A roundup of the best stories on cities and urbanism we've come across in the past seven days.
Tweet us your favorites with #CityReads.
A gentle breeze slid in the doorway of Rosa Abdu’s restaurant and escaped through the spaces in the walls. Like many structures in Yida, the largest refugee settlement in South Sudan, the restaurant was constructed from sticks bound together by homemade rope made of woven vines; they’re quick to put up, and quick to take down. Early morning sunlight slipped between the sticks in slices, but the compounding heat was kept at bay.
Rosa sat on a small stool, with her tools in front of her, getting ready to open for the day. From a small jug, she poured water onto dirty dishes, washing them with a sponge she’d fashioned from a big knot of shredded plastic. She rinsed a pink plastic pitcher and placed it on a small, heart-shaped metal table, along with a single cup. Like many restaurants in this refugee settlement, there’s just one communal cup for water. Though clean water is available at pumps throughout the camp, it has to be carried in 20-liter containers that, when full, weigh as much as a five-year-old child.
While it was cooler inside the restaurant than outside, hot coals burning on the stove sent waves of heat across the room. The stove had been made by a local handyman out of repurposed aluminum cans, cut and unrolled into flat sheets of metal. It resembled a stool: The coals rested on what would have been the seat, their ashes falling through knife-punched holes onto a shelf below. Atop the coals sat pots and pans made from tins that once held tomato paste and USAID oil rations. Now outfitted with handles and spouts, they were full of simmering stews and boiling water. I pointed to a covered pot, and Rosa slid off the lid, revealing a bubbling dish of meat and okra.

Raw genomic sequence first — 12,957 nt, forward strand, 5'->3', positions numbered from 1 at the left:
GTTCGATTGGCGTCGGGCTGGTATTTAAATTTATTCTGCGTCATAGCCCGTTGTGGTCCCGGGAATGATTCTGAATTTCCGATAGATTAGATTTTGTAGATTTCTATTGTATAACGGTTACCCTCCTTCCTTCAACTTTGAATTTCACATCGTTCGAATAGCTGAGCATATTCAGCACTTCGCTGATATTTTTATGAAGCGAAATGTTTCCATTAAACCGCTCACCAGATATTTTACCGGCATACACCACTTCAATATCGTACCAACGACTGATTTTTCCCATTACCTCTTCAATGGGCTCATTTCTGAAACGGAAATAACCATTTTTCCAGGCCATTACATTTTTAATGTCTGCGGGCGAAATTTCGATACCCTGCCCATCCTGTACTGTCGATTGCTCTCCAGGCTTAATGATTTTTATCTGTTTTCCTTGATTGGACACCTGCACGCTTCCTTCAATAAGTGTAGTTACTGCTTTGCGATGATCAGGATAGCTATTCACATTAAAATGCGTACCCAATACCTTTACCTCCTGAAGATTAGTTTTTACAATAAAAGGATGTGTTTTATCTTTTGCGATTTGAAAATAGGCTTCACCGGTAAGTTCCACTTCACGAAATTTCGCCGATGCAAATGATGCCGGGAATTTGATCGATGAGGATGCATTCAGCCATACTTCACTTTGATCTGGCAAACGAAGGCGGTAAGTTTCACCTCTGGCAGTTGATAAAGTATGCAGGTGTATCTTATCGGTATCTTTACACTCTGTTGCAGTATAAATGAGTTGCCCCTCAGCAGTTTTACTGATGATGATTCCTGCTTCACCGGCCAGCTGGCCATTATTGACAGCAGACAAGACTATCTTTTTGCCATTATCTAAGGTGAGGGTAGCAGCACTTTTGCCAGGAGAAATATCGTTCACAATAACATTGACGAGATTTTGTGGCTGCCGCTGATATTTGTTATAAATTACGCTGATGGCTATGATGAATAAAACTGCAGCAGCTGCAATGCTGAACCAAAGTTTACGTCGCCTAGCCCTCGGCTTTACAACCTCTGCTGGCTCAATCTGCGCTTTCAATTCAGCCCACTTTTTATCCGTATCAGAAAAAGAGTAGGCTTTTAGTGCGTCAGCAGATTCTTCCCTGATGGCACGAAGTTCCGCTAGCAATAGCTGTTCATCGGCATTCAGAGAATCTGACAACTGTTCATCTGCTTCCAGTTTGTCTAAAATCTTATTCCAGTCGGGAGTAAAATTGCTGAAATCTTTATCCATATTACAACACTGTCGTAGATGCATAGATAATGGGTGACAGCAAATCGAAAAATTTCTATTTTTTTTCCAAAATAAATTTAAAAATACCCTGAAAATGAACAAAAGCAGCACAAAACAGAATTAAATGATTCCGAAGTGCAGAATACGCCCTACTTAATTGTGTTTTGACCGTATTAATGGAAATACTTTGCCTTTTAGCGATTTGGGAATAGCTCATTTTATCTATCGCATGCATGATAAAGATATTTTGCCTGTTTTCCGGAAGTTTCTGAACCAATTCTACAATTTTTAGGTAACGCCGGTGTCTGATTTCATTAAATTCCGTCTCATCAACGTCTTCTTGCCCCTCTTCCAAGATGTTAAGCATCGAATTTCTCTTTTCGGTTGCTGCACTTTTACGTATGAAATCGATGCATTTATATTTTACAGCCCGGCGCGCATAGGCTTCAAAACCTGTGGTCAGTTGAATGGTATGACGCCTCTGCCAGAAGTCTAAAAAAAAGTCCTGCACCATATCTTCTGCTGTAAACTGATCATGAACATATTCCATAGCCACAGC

“Stoop Summit,” Sarah Goodyear, New York Daily News
The year was 1999, and Noella Cotto was just looking for a place in Harlem to call her own. When she finally found the perfect place—a brownstone, in decent shape, at 17 E. 126th Street—she had no idea that the building had played a historic supporting role in American pop culture when, in 1958, 57 of the coolest cats in jazz assembled there to have their picture taken for a special issue of Esquire magazine. Cotto, who worked as a postal cop at the time, was unaware that the famous photo, titled “Harlem 1958,” was ubiquitous around the neighborhood, or that a generation of folks who’d grown up in the so-called Cultural Capital of Black America had seen the image so often, hanging in barber shops and bodegas, that they’d long since forgotten about it themselves. Nor did she realize that the photo had gotten another close-up only five years earlier in an Oscar-nominated documentary, “A Great Day in Harlem.”
The whole audacious idea was conceived by a man who none of the musicians knew, 33-year-old Art Kane, who had made a name for himself as a magazine art director but whose passion was photography. This was his first professional shooting assignment and, with it, he ended up making history almost by accident.